Introduction to 2nd Stories

I first became intrigued with attics as I a young kid, when my family lived in the small northwest Indiana town of Fowler. It started at Grandpa and Grandma Mendy's house-a small, late-Victorian, frame home. The upstairs was unheated, and consisted of two bedrooms with variously sloped-ceilings, a short hallway, and two irresistible walk-in attic spaces.

Throughout her life, Grandma saved everything under the sun, and stored it neatly away in her attic cubbyholes. Assortments of odds-and-ends-far too precious to throw out-were tucked into shoe boxes, cookie tins, cardboard cartons, old dressers, and mothball-laden wardrobes. The smallest items went into match boxes or aspirin tins. There was an historical archive of postcards, greeting cards, and letters, all organized by year and tied neatly into bundles with string. She also squirreled away outdated military uniforms, decades-old hats, yellowing newspapers (with historic dates), and grade-school projects. In one drawer, I found small boxes of costume jewelry carefully wrapped in tissue paper, glass vials containing tiny sea shells sorted by color, 31/2 sets of false teeth, and dozens of used pencils (some sharpened down to nubs, but none with teeth marks). In short, those two attics were a veritable museum-an archeologist's or small boy's dream-and I loved exploring them.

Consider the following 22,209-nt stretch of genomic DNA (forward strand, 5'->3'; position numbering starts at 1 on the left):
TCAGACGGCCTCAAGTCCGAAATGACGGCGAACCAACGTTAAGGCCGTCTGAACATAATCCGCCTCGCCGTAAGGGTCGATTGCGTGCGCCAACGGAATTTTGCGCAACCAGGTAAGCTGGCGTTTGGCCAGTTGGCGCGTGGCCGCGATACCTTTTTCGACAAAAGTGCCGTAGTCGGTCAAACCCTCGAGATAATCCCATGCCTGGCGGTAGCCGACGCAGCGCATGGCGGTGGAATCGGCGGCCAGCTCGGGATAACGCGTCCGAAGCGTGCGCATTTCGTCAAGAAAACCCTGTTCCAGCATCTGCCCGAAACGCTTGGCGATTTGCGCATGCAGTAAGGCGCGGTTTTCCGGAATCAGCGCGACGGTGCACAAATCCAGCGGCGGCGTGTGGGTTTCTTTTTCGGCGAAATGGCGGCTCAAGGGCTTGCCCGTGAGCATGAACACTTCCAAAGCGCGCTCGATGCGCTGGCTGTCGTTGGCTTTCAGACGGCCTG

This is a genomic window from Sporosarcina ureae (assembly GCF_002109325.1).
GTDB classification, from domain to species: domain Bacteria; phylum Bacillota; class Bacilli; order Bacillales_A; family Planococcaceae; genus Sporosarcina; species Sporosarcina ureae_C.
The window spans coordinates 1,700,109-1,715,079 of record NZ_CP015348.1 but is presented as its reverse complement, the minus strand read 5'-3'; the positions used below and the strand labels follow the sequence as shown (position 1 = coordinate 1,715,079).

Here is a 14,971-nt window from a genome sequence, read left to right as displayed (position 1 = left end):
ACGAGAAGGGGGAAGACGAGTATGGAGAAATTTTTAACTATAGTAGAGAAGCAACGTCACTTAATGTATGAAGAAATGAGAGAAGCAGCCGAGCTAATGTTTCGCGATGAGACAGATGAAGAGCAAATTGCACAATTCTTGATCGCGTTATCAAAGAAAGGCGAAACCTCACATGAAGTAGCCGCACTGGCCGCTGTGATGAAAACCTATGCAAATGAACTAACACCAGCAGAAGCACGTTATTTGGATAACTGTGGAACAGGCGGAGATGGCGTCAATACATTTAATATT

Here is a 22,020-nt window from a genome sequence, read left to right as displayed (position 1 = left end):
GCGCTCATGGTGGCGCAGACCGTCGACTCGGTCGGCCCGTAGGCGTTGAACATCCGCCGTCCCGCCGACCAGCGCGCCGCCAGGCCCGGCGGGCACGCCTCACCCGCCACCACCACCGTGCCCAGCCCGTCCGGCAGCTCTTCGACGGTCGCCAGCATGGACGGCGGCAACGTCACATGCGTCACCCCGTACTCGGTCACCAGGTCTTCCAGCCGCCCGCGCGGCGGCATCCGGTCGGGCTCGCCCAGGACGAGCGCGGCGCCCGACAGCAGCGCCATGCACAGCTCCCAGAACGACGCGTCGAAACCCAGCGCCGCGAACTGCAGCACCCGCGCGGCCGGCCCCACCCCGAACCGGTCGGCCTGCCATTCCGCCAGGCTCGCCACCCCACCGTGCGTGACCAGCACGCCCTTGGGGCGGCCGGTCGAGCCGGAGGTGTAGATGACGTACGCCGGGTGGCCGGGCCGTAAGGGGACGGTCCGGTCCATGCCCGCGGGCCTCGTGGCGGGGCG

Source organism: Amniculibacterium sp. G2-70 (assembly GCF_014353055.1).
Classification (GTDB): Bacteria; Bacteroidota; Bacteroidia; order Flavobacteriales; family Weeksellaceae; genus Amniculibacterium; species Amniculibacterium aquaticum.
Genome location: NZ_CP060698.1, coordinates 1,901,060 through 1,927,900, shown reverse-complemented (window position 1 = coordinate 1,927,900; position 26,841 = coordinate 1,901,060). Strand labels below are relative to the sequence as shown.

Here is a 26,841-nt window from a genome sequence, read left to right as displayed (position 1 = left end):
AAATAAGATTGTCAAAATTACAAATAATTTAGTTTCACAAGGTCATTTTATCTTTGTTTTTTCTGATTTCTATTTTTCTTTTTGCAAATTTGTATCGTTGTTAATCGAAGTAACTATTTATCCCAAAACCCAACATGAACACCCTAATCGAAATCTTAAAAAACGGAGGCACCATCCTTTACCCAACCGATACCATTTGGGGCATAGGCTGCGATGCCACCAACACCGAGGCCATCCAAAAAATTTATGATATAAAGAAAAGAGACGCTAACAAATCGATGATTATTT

Although we moved 30 miles away from Fowler just after I entered first grade, to the (comparatively) large city of Lafayette, I continued visiting those attics well into adulthood. After I married Lynn (also a curious a soul), she readily joined me on trips to Fowler for visits, cutthroat games of Uno, and attic forays. No matter how many times I explored, I always found something that I'd never seen before. Those attics mesmerized me, and they foreshadowed a curiosity about the upper levels of buildings that would endure for decades.

By the time I ended my elementary-school years, Weber's Hobby Shop had become a favorite haunt. It offered everything from plastic model kits, to balsa wood, to finely detailed HO-gauge steam engines. During my model-airplane phase, someone suggested forming a club. The idea probably originated with my friend Tony, who worked part-time at Weber's. After a few people expressed interest, Tony hung a sign-up sheet in a prominent location in the store, and we spread the word to others when out flying our planes on weekends. As enthusiasm grew, Mr. Weber offered his store's second floor as a meeting room, and the Lafayette Cloud Jockeys was born.

All I remember about the club is that most of the members were older guys, and the meetings were tedious and boring. But I still remember Mr. Weber's upstairs. Like many downtown businesses, the hobby shop only occupied the first floor. Although I had been patronizing the place for a few years, I had never considered the fact that there might be anything more to the building than the ground level. But there was-an entire second story, consisting of a single, large, open room with a high, tinned ceiling. It was completely empty except for a few dusty cartons, and the table and chairs we dragged up there for our meetings.

The exterior of the hobby shop had a large display window at street level with a false front above, so the second floor's tall windows couldn't be seen from the outside. From the simple style, I'd guess the fa├žade had been spruced up in the 1950s, perhaps as much as a decade before I discovered it. To get to the upper level, it was necessary to go through a cluttered storage room, then climb the worn treads of a long and creaky stairway, which I recall having surprisingly ornate spindles.